BMW, Volvo, Ford, Vauxhall and Alfa Romeo have all cut or realigned prices, but only BMW says it has acted as a direct result of the report. On-the-road prices of Alfa Romeo models have been slashed by 20%, with more than £4,000 cut from the price of some models and specification levels have been realigned and improved across the saloon ranges. A 156 1.8 Twin Spark Standard has gone from £18,001 to £15,404, while a 156 Selespeed comes down from £22,612 to £18,794.
Volvo has also introduced heavily revised S40 saloons and V40 estates with list prices no different from the outgoing models. Improvements to the £14,495 - £21,615 range include new engines and transmissions and higher standard spec worth £800. Vauxhall launched a pre-emptive price-strike ahead of the publication of the Competition Commission's report by reducing prices on Corsa, Tigra, Astra and Vectra to imported vehicle price levels.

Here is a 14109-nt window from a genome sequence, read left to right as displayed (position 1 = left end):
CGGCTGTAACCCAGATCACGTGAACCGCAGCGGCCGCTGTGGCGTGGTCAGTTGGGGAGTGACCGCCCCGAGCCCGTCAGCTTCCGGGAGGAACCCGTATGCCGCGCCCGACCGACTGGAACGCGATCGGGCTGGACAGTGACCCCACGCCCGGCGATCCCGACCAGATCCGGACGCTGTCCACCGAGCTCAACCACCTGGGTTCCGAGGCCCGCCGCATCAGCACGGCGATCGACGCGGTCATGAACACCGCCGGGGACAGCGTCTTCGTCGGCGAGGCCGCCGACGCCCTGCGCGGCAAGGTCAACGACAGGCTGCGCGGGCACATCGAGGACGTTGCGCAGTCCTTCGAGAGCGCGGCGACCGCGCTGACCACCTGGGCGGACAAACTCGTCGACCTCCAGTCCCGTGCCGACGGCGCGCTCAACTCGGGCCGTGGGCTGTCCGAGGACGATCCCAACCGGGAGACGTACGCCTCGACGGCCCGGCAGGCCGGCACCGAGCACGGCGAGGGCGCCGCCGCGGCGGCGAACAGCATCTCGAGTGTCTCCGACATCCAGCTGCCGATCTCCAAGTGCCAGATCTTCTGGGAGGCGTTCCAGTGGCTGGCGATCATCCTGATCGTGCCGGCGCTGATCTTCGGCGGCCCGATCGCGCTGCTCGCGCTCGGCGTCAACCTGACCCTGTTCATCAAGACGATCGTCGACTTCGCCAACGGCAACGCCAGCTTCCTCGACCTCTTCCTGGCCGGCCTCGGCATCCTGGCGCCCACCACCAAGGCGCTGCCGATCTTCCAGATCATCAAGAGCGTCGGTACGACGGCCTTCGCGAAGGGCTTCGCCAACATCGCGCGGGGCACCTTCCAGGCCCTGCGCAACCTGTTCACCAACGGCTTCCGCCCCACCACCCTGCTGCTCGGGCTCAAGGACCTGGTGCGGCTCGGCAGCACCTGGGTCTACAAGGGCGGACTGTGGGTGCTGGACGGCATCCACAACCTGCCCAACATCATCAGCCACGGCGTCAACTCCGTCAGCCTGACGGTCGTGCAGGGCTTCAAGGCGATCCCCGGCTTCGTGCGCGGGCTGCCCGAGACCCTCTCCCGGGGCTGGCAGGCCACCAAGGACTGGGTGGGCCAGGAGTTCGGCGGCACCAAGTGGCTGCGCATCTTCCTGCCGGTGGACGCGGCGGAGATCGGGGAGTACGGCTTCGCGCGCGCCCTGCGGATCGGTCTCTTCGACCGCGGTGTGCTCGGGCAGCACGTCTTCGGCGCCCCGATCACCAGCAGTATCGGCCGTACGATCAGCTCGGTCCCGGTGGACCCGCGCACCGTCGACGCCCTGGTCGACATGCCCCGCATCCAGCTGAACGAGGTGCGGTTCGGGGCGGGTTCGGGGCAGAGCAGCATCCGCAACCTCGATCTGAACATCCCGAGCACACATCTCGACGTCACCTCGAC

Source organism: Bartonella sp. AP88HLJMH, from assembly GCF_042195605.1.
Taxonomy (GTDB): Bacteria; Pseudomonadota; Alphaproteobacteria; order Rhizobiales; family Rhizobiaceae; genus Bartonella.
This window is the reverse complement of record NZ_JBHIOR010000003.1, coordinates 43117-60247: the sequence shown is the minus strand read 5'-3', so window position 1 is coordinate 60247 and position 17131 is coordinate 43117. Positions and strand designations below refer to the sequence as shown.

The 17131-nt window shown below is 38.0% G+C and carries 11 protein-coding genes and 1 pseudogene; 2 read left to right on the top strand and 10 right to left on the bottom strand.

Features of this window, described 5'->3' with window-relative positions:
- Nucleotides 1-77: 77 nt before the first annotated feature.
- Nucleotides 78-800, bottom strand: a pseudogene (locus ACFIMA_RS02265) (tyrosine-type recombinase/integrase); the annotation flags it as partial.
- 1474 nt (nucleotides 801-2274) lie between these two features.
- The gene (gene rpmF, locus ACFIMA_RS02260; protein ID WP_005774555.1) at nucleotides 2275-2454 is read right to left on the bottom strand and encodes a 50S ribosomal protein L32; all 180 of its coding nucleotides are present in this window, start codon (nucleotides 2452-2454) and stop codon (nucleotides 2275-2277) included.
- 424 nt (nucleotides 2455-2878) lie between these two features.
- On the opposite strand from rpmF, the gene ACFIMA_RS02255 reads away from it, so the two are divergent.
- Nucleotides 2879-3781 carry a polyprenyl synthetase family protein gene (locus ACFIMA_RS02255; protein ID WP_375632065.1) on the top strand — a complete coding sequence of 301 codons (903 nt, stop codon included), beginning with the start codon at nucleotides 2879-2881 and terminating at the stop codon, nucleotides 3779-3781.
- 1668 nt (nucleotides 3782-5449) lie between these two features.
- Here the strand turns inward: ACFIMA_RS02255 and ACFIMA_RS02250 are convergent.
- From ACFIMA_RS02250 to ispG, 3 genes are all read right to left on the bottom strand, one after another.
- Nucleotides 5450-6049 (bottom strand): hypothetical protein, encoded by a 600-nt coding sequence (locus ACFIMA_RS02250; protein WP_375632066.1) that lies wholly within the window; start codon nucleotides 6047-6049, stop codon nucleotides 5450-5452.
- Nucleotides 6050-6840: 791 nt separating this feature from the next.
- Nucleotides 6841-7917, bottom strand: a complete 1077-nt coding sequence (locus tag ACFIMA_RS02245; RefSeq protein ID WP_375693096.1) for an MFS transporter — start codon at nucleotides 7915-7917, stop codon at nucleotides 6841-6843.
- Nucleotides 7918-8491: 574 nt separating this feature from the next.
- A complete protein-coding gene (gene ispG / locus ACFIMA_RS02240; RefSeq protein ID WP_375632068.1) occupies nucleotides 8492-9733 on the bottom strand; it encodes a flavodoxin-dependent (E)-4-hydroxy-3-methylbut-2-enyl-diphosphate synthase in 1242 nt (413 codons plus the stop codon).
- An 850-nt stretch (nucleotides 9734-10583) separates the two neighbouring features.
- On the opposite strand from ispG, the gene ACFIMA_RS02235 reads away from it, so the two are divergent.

Ford has also launched a retail sales initiative, applicable to pre-November 1999 stock only, which sees up to £1,905 cut across its car range. Only BMW has made a public stand to address the issues surrounding the lack of price transparency. It's allowing its 155 dealers to cut prices between April 20 and June 2 across all Year 2000 models by 5%, the equivalent to more than £800 on a 318i.
A spokeswoman for the Society for Motor Manufacturers and Traders said: 'A lot of manufacturers are looking at offering price reductions or more competitive deals with increased spec to get people into dealerships. General market forces are driving prices down.'